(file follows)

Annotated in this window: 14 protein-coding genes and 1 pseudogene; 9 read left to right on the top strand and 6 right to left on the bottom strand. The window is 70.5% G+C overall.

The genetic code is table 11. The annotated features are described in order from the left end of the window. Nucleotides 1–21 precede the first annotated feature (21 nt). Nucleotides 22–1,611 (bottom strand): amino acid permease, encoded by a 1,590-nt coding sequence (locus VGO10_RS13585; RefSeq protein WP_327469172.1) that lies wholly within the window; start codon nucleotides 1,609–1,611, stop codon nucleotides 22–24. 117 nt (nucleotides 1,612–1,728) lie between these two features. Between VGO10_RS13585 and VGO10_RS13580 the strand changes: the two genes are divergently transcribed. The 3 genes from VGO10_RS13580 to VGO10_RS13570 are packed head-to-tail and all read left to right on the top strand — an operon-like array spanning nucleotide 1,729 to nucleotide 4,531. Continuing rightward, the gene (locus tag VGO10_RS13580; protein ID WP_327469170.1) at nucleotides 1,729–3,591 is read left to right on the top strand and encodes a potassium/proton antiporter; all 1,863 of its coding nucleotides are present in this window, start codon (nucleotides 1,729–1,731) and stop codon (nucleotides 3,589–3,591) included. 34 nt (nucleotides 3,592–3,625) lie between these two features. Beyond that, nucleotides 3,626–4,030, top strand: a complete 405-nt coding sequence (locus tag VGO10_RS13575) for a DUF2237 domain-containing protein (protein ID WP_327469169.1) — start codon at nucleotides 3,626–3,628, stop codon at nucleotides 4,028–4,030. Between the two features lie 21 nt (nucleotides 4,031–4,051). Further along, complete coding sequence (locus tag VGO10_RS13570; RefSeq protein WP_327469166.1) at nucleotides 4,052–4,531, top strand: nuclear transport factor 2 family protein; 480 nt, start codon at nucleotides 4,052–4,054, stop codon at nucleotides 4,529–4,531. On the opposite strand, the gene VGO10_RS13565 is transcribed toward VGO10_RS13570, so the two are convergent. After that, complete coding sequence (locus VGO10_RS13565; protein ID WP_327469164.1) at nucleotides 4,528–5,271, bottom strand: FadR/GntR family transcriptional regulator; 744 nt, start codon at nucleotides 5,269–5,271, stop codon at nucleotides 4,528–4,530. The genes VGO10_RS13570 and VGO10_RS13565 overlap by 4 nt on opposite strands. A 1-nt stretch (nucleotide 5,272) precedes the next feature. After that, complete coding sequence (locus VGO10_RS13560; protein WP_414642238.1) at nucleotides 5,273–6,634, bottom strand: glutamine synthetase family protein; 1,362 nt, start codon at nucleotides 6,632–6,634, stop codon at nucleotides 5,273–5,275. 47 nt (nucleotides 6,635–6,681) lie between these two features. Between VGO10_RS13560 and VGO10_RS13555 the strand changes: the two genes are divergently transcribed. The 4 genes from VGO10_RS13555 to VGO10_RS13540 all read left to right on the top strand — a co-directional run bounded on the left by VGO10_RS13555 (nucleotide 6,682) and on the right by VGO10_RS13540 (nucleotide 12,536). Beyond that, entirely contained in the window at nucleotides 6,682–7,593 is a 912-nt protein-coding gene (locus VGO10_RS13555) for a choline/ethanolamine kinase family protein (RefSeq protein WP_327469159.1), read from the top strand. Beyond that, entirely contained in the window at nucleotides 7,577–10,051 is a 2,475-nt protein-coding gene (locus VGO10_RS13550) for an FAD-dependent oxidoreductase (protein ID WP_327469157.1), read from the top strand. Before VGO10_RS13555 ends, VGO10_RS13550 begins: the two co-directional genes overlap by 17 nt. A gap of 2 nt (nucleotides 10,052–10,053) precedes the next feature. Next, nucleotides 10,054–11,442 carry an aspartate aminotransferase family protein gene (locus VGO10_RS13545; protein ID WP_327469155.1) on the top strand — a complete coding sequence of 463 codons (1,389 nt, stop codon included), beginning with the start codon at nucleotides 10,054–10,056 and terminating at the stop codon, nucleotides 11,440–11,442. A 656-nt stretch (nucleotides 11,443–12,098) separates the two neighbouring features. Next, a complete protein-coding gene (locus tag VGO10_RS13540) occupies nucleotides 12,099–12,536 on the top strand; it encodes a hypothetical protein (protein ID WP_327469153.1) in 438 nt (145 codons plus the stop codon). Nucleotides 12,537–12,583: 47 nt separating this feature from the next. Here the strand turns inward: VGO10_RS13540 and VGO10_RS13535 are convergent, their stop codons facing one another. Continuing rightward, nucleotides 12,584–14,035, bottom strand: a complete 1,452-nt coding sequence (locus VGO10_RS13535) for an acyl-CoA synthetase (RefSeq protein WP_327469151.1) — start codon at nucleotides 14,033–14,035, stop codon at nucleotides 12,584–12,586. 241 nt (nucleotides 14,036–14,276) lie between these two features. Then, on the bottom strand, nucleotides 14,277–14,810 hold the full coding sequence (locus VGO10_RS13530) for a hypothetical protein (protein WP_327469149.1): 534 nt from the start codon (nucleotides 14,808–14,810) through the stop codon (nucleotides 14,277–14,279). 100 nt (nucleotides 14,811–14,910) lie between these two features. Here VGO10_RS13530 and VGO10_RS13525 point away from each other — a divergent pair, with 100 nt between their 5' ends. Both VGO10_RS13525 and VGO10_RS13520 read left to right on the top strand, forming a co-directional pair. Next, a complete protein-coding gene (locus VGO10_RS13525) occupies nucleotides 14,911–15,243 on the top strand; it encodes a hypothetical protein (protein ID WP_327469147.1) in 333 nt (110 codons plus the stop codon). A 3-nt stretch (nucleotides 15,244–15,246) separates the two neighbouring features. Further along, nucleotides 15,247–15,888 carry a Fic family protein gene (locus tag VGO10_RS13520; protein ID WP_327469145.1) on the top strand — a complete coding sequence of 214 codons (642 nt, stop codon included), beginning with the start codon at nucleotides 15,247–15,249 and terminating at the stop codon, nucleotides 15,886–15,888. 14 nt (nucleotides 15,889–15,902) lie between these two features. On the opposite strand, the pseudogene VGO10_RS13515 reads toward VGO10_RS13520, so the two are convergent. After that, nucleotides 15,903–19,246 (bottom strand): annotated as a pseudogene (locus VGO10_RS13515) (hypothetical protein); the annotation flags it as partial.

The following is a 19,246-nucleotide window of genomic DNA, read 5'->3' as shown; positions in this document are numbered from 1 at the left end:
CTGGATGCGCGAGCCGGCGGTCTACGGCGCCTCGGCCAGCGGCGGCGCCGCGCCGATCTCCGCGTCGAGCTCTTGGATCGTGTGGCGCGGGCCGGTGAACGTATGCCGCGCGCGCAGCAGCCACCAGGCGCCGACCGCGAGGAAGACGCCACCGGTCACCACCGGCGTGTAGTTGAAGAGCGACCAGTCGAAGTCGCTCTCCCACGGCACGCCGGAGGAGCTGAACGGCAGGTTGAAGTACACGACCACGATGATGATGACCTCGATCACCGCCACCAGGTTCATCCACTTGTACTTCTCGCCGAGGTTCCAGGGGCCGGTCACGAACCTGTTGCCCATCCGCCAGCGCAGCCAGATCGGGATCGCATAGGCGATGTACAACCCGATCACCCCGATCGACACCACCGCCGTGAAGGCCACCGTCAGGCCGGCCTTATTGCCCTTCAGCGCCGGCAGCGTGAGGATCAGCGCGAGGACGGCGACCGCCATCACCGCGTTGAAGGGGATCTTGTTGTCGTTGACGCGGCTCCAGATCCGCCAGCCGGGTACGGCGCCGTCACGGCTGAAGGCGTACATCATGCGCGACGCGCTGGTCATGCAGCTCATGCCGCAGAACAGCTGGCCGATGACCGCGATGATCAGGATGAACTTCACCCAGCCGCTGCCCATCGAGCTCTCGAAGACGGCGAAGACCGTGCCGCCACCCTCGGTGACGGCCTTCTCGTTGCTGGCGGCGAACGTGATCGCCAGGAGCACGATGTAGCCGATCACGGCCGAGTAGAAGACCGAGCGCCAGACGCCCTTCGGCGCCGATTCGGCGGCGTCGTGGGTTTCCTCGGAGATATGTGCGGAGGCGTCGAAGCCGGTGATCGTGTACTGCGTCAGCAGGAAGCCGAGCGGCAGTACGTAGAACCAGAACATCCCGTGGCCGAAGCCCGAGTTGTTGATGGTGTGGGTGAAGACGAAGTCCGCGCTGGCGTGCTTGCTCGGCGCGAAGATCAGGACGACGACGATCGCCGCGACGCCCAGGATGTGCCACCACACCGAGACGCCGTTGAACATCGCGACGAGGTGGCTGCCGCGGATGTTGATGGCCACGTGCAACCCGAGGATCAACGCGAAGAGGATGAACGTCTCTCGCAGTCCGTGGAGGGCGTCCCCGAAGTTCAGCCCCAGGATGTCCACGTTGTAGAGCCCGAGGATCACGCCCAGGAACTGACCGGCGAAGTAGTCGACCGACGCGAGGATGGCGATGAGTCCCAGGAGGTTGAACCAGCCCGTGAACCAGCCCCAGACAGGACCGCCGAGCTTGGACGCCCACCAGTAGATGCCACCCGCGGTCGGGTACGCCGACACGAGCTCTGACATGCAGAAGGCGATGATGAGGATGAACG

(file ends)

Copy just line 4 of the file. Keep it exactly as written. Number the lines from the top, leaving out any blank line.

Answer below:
CTGGATGCGCGAGCCGGCGGTCTACGGCGCCTCGGCCAGCGGCGGCGCCGCGCCGATCTCCGCGTCGAGCTCTTGGATCGTGTGGCGCGGGCCGGTGAACGTATGCCGCGCGCGCAGCAGCCACCAGGCGCCGACCGCGAGGAAGACGCCACCGGTCACCACCGGCGTGTAGTTGAAGAGCGACCAGTCGAAGTCGCTCTCCCACGGCACGCCGGAGGAGCTGAACGGCAGGTTGAAGTACACGACCACGATGATGATGACCTCGATCACCGCCACCAGGTTCATCCACTTGTACTTCTCGCCGAGGTTCCAGGGGCCGGTCACGAACCTGTTGCCCATCCGCCAGCGCAGCCAGATCGGGATCGCATAGGCGATGTACAACCCGATCACCCCGATCGACACCACCGCCGTGAAGGCCACCGTCAGGCCGGCCTTATTGCCCTTCAGCGCCGGCAGCGTGAGGATCAGCGCGAGGACGGCGACCGCCATCACCGCGTTGAAGGGGATCTTGTTGTCGTTGACGCGGCTCCAGATCCGCCAGCCGGGTACGGCGCCGTCACGGCTGAAGGCGTACATCATGCGCGACGCGCTGGTCATGCAGCTCATGCCGCAGAACAGCTGGCCGATGACCGCGATGATCAGGATGAACTTCACCCAGCCGCTGCCCATCGAGCTCTCGAAGACGGCGAAGACCGTGCCGCCACCCTCGGTGACGGCCTTCTCGTTGCTGGCGGCGAACGTGATCGCCAGGAGCACGATGTAGCCGATCACGGCCGAGTAGAAGACCGAGCGCCAGACGCCCTTCGGCGCCGATTCGGCGGCGTCGTGGGTTTCCTCGGAGATATGTGCGGAGGCGTCGAAGCCGGTGATCGTGTACTGCGTCAGCAGGAAGCCGAGCGGCAGTACGTAGAACCAGAACATCCCGTGGCCGAAGCCCGAGTTGTTGATGGTGTGGGTGAAGACGAAGTCCGCGCTGGCGTGCTTGCTCGGCGCGAAGATCAGGACGACGACGATCGCCGCGACGCCCAGGATGTGCCACCACACCGAGACGCCGTTGAACATCGCGACGAGGTGGCTGCCGCGGATGTTGATGGCCACGTGCAACCCGAGGATCAACGCGAAGAGGATGAACGTCTCTCGCAGTCCGTGGAGGGCGTCCCCGAAGTTCAGCCCCAGGATGTCCACGTTGTAGAGCCCGAGGATCACGCCCAGGAACTGACCGGCGAAGTAGTCGACCGACGCGAGGATGGCGATGAGTCCCAGGAGGTTGAACCAGCCCGTGAACCAGCCCCAGACAGGACCGCCGAGCTTGGACGCCCACCAGTAGATGCCACCCGCGGTCGGGTACGCCGACACGAGCTCTGACATGCAGAAGGCGATGATGAGGATGAACG